Some years ago, TD Ameritrade moved hundreds of people from its offices in NYC to our fair city. They brought a taste for sushi and wallets to pay for it. ConAgra Foods sponsors stuff like the food bank’s annual fundraiser where a chef of international consequence comes to our city to contribute a little to all of us, and in the process takes a little of our story forth to the chef world elsewhere. Try to get a reservation in any awesome restaurant during Berkshire Hathaway weekend; shall I continue??PHOTO: None
Before Jim, culinary education in Omaha was not connected and integrated into the community. So hyper-connected, well-respected and tenured is Trebbien now, that I would happily give $100 of my wife’s money to anyone on this list that can prove that he has not positively affected their enterprise. [Legal disclaimer: that was a joke to prove a point. I can’t really afford to give away my wife’s money.]
While there are quite a few restaurant/game-changers that have come on the scene in the last few years, each with a deep commitment to upholding their self-defined and crystal clear ethics, nobody landed with quite as much of a splash as “The Grey Plume.” Acclaimed as the greenest restaurant in America, mentioned in James Beard and other massive award conversations, home to Culinary wÃ¼nderboy (now 25ish) Clayton Chapman AND downright delicious. TGP is as important to the Omaha scene today as Maxine’s was a generation ago and the Crystal Tree Ballroom a generation before that â€“ the benchmark by which other contemporary operations to measure themselves. No pressure, chef.
If the contemporary operations measure themselves against The Grey Plume, everyone else should measure themselves against joints like these. Decades in business, still true to their word, and growing up every day. If new operations are the tides that raise all boats, these three are the rest of the water in the ocean. Being different by being immune, maybe better said as â€˜above’ the trendy, hip, or fleeting (these are the places Ashley does most, but not all, of her eating â€“ see #11).
I believe in storytelling. We are flush with good outlets and growing. Some will survive, some will change, some will fade away. One thing is for sure, the Omaha media consumer WANTS food coverage. ?I also believe in critique. Like Ray Zalinsky says, “sometimes you gotta take a [restaurant] out back, tie â€˜em to a tree, and bash their head in with a shovel.” Not that I ever want anyone I love to bash or be bashed, but there are runts in our litter that have survived for reasons past understanding. I commend, admire, and fear those brave and educated members of media that are willing to use their keyboards like shovels.
A cured meat and cheese shop in Dundee. In a great demonstration of charcuterie karma, they are in a space formerly occupied by Subway. That last sentence is the short version of this entire article. Omaha’s Rise: National Sandwich Chain Closes â€“ Space Now to be Renovated by Locally Driven Artisan Charcuterie Shop. Welcome to 2012, or back to some other halcyon time as you prefer.
The Bread Oven might be to blame for the contemporary re-emergence of proper artisan baking in the city, but now they have companions. Le Quartier in Countryside Village and La Buvette in the Old Market, to name a few. On the Italian side, let’s not forget what we get from the still-hand-crafted Orsi’s and the nationally-recognized, powerfully consistent Rotella’s. Both use the best rmachinery ovens for their products, and the quality really shines through in their artisinal bread.?PHOTO: The baguette bin at the bread oven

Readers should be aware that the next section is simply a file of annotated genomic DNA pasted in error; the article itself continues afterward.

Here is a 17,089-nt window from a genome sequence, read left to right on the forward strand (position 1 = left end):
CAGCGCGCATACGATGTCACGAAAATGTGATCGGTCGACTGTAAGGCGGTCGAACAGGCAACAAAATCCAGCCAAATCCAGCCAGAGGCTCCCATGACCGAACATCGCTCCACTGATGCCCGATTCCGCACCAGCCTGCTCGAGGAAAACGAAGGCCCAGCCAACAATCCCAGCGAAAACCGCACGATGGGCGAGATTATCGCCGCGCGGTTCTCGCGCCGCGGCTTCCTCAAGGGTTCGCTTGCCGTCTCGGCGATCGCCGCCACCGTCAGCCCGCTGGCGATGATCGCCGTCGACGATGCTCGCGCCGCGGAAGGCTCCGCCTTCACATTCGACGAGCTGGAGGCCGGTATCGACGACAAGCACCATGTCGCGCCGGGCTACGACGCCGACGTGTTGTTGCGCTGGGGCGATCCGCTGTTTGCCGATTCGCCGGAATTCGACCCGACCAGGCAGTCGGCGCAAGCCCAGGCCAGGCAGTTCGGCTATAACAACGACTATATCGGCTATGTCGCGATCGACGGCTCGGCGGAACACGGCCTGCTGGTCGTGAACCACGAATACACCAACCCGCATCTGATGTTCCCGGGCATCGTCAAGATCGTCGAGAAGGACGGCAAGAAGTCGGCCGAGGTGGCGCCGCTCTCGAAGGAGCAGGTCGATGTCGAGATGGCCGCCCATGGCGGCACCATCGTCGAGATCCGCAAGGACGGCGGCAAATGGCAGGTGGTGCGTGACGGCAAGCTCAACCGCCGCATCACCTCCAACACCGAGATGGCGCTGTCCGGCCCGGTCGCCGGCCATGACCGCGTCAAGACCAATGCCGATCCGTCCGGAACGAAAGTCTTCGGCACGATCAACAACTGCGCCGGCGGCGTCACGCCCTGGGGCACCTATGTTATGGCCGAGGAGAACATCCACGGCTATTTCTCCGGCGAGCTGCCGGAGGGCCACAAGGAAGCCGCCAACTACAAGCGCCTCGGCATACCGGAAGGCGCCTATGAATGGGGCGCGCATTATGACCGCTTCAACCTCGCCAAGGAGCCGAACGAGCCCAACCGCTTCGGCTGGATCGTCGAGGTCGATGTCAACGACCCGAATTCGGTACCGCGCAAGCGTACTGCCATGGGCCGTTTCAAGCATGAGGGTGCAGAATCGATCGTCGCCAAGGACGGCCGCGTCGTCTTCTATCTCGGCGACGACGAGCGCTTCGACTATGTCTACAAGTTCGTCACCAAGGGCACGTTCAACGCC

When Whole Foods and Wild Oats came to town a few years ago, there was real buzz. The truth is, we already had some legit outlets for specialty provisions when they got here and now we have even more since Wild Oats folded up their tent. I love me some Hy-vee for broadline shopping, but you cannot be connected to the Omaha food scene if you are not at least a semi-regular at one or more of the following shops:
Jacobo’s, Wohlner’s, Broadmoor Market, Patrick’s Market, Tomayto Tomahto (phonetics weren’t ever my strong suit), Trader Joe’s (Not local but awesome)
Where you’re from and who you are matters most when your tree is respectable. In Omaha, for years we have promoted and proclaimed that the “self-made chef” was to be most highly elevated. That’s until we all realized that most of us share an uncle on our mother’s side and his name is Lionel HavÃ©. Omaha Country Club beware, the last place to lose Chef is vacant.
There are so many more things to put on this list. Given the amount of amazing things that weren’t even mentioned here â€“ Buy Fresh Buy Local Nebraska, Dante Pizzeria, the new Food Truck rodeo-thing-a-ma-bob that they just threw, TD Ameritrade Park, The Flagship Restaurant Group, â€“ there are perhaps another 20 deserving of mention right now. Oh yeah, what about all the amazing chef-round-up events that solidify the camaraderie amongst the pros? Things like Art and Soup or the March of Dimes Great Chef Event, or the Emerging Terrain blowouts these last two years or, or… it will continue forever.
By the time everyone that is at it now is recognized for their work, another 20, 30, maybe 50 new things will have happened that deserve announcement (like whatever Alexander Payne is gonna do now that he supposedly owns King Fong’s). It’s bigger than a food “scene”; a scene you can understand through a couple of well-conceived snapshots. This here is food “culture”, an “Omaha Food Culture”; a culture that is set to produce more and more innovation, a culture that holds on.